Doctor insights on:
My Twin Brother Was A Hemophiliac
Depends on sex: If the unaffected twin is male he would not carry the gene and could not pass it on to his children. If the unaffected twin was female she could be a carrier and could pass the gene on to her children. If she did her male children would be affected and her female children would be carriers. ...Read moreSee 1 more doctor answer
My twin brother (16) is 3 in. Taller than me, is my height stunted or should I expect a growth spurt?
Maybe,maybe not: Most twins are fraternal, they come from different eggs and contain different dna profiles.Your rate of growth may well be different and your eventual height may also. An xray of your hand can be analysed to see if you have more growth coming. If your bone maturity is like most 16 yo you have some growth coming but 3 inches would be a stretch.If the bones were more like a 14 yo you might catch up. ...Read more
I have a fraternal twin brother with microdeletion 22q11.2 (velocardiofacial syndrome). What are the chances my children will have the same disorder?
Minimal: These odd micro-deletion syndromes are thought to arise as new defects which could be dominantly passed. Unless you carry it, you won't pass it to your kids and they would have the same risk as the general population to acquire it (new). You might benefit from discussing any and all genetic risk issues from both sides of the family with a geneticist. ...Read more
It is not uncommon..: It is not uncommon for the aborh blood types in various family members to not match what one would expect from looking at a family aborh chart in a textbook. It's just the way real life is. ...Read more
Many: Twin pregnancies have a higher risk of many different types of birth defects compared to singleton pregnancies. The birth defects may range from very mild and hardly noticeable to life-threatening heart defects. It is important to have an anatomy screening ultrasound completed between 18-22 weeks pregnant. ...Read more
Why does hip fall out of socket? My twin brother is disabled because of his back. About ten days ago he ended up in emergency room and the doctors found his hip was out of place. They popped it back into place and he was released. Before he got home it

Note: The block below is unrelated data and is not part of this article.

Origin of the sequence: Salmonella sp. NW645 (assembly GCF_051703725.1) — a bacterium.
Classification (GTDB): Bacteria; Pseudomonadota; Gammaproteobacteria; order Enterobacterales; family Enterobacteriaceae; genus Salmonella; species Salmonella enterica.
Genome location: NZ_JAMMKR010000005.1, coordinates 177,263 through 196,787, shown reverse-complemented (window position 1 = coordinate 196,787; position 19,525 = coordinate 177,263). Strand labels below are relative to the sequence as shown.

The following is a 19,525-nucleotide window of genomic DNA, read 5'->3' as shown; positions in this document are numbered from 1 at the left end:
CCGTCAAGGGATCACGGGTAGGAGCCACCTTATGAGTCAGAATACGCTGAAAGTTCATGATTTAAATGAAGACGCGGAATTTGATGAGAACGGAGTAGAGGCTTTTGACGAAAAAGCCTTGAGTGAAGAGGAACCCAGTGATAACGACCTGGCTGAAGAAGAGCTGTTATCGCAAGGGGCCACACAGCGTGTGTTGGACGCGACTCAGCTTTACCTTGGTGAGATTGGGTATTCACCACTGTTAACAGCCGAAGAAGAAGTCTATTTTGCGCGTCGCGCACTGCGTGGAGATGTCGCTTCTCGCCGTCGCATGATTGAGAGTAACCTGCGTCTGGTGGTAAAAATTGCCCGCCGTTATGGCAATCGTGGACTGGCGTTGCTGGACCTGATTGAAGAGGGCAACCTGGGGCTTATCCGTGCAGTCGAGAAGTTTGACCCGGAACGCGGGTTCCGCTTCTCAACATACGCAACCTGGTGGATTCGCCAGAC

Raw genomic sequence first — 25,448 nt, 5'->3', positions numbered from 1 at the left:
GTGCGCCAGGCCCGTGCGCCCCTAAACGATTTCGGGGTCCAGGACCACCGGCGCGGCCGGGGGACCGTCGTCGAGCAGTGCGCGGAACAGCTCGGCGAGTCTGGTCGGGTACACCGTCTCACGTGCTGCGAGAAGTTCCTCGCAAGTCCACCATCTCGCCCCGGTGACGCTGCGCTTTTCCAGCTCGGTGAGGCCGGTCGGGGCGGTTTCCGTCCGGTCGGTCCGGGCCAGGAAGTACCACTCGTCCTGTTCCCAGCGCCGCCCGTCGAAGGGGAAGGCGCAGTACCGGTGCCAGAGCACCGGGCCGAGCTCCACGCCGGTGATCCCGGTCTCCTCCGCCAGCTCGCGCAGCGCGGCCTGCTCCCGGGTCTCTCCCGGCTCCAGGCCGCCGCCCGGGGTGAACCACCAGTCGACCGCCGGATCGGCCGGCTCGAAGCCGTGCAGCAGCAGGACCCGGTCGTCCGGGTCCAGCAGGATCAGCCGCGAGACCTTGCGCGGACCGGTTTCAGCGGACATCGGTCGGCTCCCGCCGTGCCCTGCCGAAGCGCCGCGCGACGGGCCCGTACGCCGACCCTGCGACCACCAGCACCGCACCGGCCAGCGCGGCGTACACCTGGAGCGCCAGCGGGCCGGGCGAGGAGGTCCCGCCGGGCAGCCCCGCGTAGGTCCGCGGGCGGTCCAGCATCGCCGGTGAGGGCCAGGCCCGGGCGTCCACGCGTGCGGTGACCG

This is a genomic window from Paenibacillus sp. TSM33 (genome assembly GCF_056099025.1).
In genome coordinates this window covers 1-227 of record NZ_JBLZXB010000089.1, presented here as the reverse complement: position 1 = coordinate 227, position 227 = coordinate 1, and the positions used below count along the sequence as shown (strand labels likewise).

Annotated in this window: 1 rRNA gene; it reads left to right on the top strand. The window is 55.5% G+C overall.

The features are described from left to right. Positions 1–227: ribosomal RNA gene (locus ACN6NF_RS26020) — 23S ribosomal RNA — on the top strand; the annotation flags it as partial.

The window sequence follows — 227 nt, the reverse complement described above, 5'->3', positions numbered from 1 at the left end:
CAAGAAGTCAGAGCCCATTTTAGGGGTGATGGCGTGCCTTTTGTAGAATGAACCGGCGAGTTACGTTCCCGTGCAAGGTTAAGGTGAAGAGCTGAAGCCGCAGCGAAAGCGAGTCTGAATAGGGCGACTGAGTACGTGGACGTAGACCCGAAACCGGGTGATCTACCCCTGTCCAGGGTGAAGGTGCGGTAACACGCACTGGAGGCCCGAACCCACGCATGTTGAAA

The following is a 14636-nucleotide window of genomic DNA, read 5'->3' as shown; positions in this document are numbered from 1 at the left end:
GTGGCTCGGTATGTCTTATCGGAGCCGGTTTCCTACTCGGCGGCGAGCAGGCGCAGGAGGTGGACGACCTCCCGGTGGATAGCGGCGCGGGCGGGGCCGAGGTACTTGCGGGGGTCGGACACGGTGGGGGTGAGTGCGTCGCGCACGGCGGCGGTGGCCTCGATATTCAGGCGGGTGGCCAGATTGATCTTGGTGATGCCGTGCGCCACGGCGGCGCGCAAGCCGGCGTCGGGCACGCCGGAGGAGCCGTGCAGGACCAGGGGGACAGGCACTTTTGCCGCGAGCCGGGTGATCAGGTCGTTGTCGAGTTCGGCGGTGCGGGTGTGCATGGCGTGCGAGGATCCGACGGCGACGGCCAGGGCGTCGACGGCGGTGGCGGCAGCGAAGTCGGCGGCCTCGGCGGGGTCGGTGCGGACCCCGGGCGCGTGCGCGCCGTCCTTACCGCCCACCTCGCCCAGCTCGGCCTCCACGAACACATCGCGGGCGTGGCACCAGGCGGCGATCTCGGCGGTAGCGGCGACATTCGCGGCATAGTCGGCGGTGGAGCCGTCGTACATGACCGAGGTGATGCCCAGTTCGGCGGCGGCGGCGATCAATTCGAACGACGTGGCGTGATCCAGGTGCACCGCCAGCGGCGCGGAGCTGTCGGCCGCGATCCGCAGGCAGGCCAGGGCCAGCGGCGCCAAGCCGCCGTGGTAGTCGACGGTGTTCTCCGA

Hip : Hip dislocation is relatively unusual because the hip is typically a stable, so-called ball & socket joint. It has to be, so that we can walk and stand stably. The hip joint may be dislcoated traumatically (such as after a car accident in which knee hits dashboard and thigh and hip are driven out back of joint. This often occurs with a break in the back portion of the hip socket, which makes it less stable. Some babies are born or develop with underformed hip sockets (they are more dishes than deep cups) and the hip may dislocated because of the lack orf surrounding bony support. Folks with total hip joints may also dislocate if the patient moves into a position that can lever the prostheis out of the joint or if the joint was either put in incorrectly or if the prosthesis wore down to the point of it no longer being unstable. It sounds like your brother has a neurologic impairment that causes muscular imbalance that causes uneven pull around the hip joint that favors pulling the joint out of place. This may be a difficult situation to manage. Once dislocated, it may have the propensity to dislocate more easily (i think you've seen this already). It sounds like the belt (or brace) may not have done it's intended job. Sometimes either the hip socket or the ball (head) of the femur must be re-oriented to help to provide stability. The longer this remains out of joint, the more difficult it may be to put this back into it's correct position. An orthopaedic surgeon who specializes in such neurologic problems should be able to help. Pediatric orthopaedic surgeons often treat children with similar neuromuscular imbalances and some will treat adults with similar problems, while others will not but may know of local orthopaedic surgeons (who may have an interest in the hip joint or hip replacement) who will. Good luck! ...Read more